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Department of English

Introduction

We acknowledge that our university is located on and continues to benefit from ancestral lands that were unwillingly ceded by the Kanza, now the Kaw Nation of Oklahoma, particularly in the treaties of 1825 and 1846. Today, Kansas is home to four federally recognized Indigenous nations:  the Prairie Band Potawatomi Nation, the Kickapoo Tribe in Kansas, the Iowa Tribe of Kansas and Nebraska, and the Sac and Fox Nation of Missouri in Kansas and Nebraska

From retellings of The Tempest to contemporary classics like Beloved and Ceremony,from issues of linguistic diversity to Students’ Rights to Their Own Language, the practice of English as a discipline is inherently intersectional and linked to complex literary and cultural histories and complicated presents. To reflect that complexity, our teaching, service, creative activity, and scholarship foster conversations about race and racism, ethnicity, immigration, ability, gender, sexuality, class, Indigeneity, and colonialisms. Our department has adopted core values that support such conversations and we seek to uphold those values throughout our work.

Upcoming events

Curriculum

We value curricula that foreground diverse intellectual traditions. Our course offerings include classes in literature, film, creative writing, cultural studies, professional writing, and composition and rhetorical studies that reflect this investment. For example:

 

Regular Course Offerings

Identities, Power, and Cultural Text (185); Intro to American Ethnic Literatures (285); Multicultural Children’s Literatures  (384); American Ethnic Literatures (385); African American Literatures (386); Native American Literatures (387); Asian American Literatures (388); Latino/a Literatures (389); Linguistics for Teachers (435); American English (476); Holocaust Literature (575); World Literatures (580); Selected Topics in American Ethnic Literatures (655).

 

Selected Recent Topics Courses

African American Cinema (420); Indigenous Film (420); Multicultural American Literature (655); What is African American Literature? (655); Louise Erdrich (660); Maya Angelou and Toni Morrison (660); Wilder, Erdrich, and Taylor: Family Sagas and U.S. History (660); 1001 Arabian Nights: Empires, Orientalism and the Origins of Disney’s Aladdin (670); Asian American Literature (680); Afrofuturism and  African Diasporic Speculative Fiction (695); Hamilton in Context (695); Multiethnic Young Adult Literature (695); Hip Hop and/as Literature (710); Queer Theory (740); Language, Power, and the Politics of Exclusion in U.S. Higher Education (753); Sovereign Erotics: Queer Indigenous Literature and Theory (830); Post-9/11 Literature and Culture (730); African American Children’s Literature (725); Welcome to the Apocalypse (745); Avant-Garde Asian American Fiction (825); Global Comics (730); Postcolonial and Mythological Children’s Literature (825).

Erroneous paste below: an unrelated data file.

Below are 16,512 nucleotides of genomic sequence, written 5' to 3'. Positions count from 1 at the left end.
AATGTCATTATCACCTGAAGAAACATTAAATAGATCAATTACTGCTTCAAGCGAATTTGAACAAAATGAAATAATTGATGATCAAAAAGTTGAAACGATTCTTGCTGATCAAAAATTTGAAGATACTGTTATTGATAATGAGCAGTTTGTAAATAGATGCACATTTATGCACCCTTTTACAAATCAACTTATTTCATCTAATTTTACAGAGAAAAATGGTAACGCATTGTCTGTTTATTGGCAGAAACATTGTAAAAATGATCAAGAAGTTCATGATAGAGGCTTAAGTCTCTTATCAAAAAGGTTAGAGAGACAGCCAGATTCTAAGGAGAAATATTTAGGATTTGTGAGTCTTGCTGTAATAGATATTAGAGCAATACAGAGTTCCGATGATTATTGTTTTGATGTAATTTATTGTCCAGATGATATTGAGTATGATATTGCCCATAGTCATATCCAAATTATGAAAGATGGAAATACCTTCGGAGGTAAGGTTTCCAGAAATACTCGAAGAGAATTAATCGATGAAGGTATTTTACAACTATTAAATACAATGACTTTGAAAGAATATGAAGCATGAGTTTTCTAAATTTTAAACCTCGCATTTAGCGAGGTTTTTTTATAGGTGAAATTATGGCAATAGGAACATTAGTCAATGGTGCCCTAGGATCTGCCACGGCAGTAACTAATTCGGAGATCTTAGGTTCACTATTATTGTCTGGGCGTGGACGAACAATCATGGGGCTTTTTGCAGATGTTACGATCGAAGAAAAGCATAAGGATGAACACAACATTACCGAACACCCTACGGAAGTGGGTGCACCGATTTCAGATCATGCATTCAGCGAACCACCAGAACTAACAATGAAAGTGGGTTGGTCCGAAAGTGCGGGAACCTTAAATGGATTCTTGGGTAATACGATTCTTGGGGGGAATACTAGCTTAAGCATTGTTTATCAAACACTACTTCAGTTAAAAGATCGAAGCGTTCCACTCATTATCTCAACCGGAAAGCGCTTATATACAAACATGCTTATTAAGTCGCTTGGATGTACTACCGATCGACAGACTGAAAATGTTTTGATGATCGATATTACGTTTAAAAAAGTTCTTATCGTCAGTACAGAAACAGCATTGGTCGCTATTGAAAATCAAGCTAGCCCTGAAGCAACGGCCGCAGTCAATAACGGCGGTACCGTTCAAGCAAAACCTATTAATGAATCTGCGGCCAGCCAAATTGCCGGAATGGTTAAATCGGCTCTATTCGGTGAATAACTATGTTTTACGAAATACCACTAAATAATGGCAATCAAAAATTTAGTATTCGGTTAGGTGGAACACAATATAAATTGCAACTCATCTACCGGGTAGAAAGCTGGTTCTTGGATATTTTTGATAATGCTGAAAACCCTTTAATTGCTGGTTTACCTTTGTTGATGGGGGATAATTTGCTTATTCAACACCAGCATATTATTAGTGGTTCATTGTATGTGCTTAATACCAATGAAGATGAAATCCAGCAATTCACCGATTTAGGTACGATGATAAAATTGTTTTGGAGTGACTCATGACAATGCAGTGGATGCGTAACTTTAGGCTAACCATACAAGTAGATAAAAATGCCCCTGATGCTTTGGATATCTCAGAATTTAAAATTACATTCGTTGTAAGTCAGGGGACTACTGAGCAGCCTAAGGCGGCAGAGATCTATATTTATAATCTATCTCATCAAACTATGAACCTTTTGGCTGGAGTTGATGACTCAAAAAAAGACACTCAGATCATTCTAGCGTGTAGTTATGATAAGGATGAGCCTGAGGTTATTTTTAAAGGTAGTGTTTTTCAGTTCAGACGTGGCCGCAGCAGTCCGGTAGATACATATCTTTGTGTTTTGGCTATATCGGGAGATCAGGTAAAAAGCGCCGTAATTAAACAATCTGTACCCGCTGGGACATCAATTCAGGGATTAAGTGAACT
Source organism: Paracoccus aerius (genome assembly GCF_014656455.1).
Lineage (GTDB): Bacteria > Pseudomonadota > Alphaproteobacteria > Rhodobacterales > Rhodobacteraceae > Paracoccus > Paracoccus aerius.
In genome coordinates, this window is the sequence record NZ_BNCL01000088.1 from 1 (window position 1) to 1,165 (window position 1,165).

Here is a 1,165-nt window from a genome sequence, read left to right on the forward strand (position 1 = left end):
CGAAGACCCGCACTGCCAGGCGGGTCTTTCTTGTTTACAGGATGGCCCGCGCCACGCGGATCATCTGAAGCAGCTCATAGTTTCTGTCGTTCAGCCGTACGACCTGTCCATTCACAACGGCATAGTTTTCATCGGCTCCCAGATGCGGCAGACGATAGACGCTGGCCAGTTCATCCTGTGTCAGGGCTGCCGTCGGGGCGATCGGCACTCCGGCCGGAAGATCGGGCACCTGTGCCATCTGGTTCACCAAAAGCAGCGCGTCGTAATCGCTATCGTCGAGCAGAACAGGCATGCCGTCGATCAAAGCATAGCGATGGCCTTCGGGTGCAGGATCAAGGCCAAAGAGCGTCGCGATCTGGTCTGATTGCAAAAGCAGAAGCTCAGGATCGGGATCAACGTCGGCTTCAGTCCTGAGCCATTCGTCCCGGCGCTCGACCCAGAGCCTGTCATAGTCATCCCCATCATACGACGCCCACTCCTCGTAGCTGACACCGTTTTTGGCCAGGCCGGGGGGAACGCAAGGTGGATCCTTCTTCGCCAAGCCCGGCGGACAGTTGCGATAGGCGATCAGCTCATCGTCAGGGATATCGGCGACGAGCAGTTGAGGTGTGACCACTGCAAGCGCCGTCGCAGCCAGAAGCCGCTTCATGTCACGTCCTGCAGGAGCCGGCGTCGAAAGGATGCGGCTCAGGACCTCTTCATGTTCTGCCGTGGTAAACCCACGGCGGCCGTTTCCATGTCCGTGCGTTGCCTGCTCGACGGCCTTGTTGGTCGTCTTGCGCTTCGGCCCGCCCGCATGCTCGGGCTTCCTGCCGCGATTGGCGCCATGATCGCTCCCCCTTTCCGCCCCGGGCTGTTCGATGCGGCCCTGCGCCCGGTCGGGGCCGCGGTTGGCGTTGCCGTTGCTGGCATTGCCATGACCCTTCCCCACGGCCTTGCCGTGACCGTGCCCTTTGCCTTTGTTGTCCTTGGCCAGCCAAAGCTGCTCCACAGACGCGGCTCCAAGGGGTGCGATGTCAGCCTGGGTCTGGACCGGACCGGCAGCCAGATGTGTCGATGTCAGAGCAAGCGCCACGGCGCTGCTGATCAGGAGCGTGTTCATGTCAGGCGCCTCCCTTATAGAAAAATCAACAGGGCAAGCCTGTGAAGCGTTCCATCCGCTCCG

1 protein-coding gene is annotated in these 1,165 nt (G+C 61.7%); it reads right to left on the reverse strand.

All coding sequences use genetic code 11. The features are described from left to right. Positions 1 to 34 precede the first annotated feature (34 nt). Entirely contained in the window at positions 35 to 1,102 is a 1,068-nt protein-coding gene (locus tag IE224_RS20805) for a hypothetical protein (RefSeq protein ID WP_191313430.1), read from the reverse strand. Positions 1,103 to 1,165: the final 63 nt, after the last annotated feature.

Student Learning Outcomes and Curriculum Overlay Requirements 

Engagement and Programming

K-State’s English Department initiates and supports many projects to diversify the intellectual and creative experiences of our students and to foreground the intellectual traditions of queer, Indigenous, BIPOC, and other underrepresented communities. 

Research

Coming soon.

 

Campus Resources 

 

General Resources

 

Faculty/Staff Affinity Associations

 

Multicultural Student Organizations

 

Awards and Scholarships

 

Immigration Resources

 

Legal and Economic Resources

 

Disability Resources

 

Gender and Sexuality Resources

 

Teaching and Mentoring Resources

 

Mental Health Resources 

 

Reporting Violence

K-State encourages community members to promptly report threats, violence, and crimes, including discrimination, harassment, retaliation, conduct code violations, access barriers, assault, and child abuse, through the Report It website:  https://www.k-state.edu/report